Boat stringers are the lengths of wood under the boat deck that support it, much as joists would support the floor in your home. They receive much harsher treatment than joists, however, and that means they’ll periodically need to be repaired or replaced. You’ll save yourself plenty of grief if you can recognize early on that they need repair.
1. Unsealed Deck Holes
If someone has bedded something in the deck and not sealed it properly, the water will be able to get through that hole and will rot the wood stringer on the boat. When there is rot in the stringer, it’s just a matter of time before it fails, and the stringer falls apart. Whenever you discover this, the first thought should be to check the stringers if they’re not boxed in.
2. Delaminated Fiberglass
Where the fibreglass of the deck has become delaminated, it’s almost certain that water will have penetrated the stringers. Whereas a deck hole can mean the replacement of just one stringer, deck delamination will usually involve putting in all new stringers. This is a major job, which will mean removing and replacing the entire deck as well as the stringers. This will not only be time-consuming but also very expensive, and keep the boat out of the water for a long time.
If it’s been a number of years since the stringers have been replaced, then they should be inspected to judge their condition. If the boat has spent plenty of time out on the water, then there’s a good chance that the stringers will be in a bad condition, especially if the boat hasn’t received much maintenance.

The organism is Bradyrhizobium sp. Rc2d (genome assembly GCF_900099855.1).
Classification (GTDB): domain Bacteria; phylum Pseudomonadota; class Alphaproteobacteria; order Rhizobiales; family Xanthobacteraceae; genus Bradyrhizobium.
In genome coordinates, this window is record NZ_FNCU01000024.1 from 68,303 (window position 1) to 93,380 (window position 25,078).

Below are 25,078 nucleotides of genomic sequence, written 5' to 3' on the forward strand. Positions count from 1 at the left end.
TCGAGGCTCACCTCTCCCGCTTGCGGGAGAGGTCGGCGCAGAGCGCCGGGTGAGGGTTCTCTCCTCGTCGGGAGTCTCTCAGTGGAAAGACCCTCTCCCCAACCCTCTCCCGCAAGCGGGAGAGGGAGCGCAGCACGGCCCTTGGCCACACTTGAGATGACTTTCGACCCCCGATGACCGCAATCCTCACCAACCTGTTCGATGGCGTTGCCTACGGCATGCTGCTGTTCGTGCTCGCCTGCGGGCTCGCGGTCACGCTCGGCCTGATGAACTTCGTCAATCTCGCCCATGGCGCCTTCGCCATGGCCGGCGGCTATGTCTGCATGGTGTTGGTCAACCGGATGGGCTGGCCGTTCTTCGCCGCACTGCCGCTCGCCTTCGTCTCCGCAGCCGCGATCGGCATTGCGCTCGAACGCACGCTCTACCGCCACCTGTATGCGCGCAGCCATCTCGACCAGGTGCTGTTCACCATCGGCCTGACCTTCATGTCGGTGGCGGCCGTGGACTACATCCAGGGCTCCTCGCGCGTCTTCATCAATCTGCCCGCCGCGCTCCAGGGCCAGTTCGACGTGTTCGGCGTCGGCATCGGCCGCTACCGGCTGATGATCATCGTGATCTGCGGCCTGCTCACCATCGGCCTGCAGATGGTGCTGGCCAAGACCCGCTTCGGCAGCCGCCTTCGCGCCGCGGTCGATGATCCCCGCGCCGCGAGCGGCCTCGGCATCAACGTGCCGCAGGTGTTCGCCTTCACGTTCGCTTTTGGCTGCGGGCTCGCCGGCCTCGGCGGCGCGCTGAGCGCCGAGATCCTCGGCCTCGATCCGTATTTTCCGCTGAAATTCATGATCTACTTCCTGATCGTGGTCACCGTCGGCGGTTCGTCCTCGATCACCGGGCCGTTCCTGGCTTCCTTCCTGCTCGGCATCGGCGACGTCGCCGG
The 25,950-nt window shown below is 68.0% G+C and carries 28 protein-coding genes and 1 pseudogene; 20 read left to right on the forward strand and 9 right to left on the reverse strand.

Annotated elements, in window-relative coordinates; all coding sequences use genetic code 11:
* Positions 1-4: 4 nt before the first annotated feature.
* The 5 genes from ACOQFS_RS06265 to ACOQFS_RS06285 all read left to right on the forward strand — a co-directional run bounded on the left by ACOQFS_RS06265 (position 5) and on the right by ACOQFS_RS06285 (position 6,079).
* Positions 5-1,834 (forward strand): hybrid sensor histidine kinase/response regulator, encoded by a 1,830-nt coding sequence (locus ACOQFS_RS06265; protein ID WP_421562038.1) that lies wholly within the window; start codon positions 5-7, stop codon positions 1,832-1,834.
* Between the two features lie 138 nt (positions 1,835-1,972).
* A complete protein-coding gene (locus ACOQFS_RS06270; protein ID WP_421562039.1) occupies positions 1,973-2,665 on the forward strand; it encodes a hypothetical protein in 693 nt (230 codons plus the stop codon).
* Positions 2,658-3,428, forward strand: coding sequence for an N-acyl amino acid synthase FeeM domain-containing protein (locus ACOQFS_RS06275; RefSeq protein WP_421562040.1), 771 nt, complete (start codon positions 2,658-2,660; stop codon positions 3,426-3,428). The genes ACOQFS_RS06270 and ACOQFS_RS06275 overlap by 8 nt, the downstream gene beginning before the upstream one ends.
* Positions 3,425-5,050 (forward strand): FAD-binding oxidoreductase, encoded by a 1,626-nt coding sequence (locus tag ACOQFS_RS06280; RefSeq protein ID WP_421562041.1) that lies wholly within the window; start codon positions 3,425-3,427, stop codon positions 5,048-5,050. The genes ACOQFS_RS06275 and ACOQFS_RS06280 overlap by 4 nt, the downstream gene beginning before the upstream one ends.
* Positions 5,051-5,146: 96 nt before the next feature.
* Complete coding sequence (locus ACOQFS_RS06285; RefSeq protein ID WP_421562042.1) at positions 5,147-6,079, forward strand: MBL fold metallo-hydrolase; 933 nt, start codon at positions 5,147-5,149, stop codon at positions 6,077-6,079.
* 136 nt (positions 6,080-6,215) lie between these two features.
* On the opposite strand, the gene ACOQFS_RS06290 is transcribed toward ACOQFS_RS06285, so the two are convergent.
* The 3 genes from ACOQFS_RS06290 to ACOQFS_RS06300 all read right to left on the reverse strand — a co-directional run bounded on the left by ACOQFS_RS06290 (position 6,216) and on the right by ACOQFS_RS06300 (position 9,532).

4. Brown Spots
If there are brown spots on the stringers, these will almost certainly be water that’s weeping out of the stringers. When this happens, it’s a very definite sign that the stringers need to be repaired. Don’t rely on a gel coat for protection. It simply doesn’t do the job, as water will go through it. If your stringers have been gel coated, they should be thoroughly inspected for rot inside. The chances are it will be there.
5. Bilge Water
Where there are instances that the stringers are regularly wet by bilge water, then they’ll certainly need to be replaced periodically. If there’s simply a gel coat protection on the stringers, that time will tend to be sooner rather than later. In this case, it’s best to assume the worst and that the stringers have rotted.
6. Quality Of Wood
Most stringers are made from cheap, untreated wood. Although boat makers will claim the wood has been treated, all too often that’s not the case. If you spot a problem in one of the stringers, the chances are that it will be in several, especially if the wood is of the cheapest variety.
When you inspect the stringers and see staple depressions, remember that water can enter through these. These can be sealed, but if there is water and rot in the stringers, then the damage has already been done, and you’ll eventually need to replace the stringers.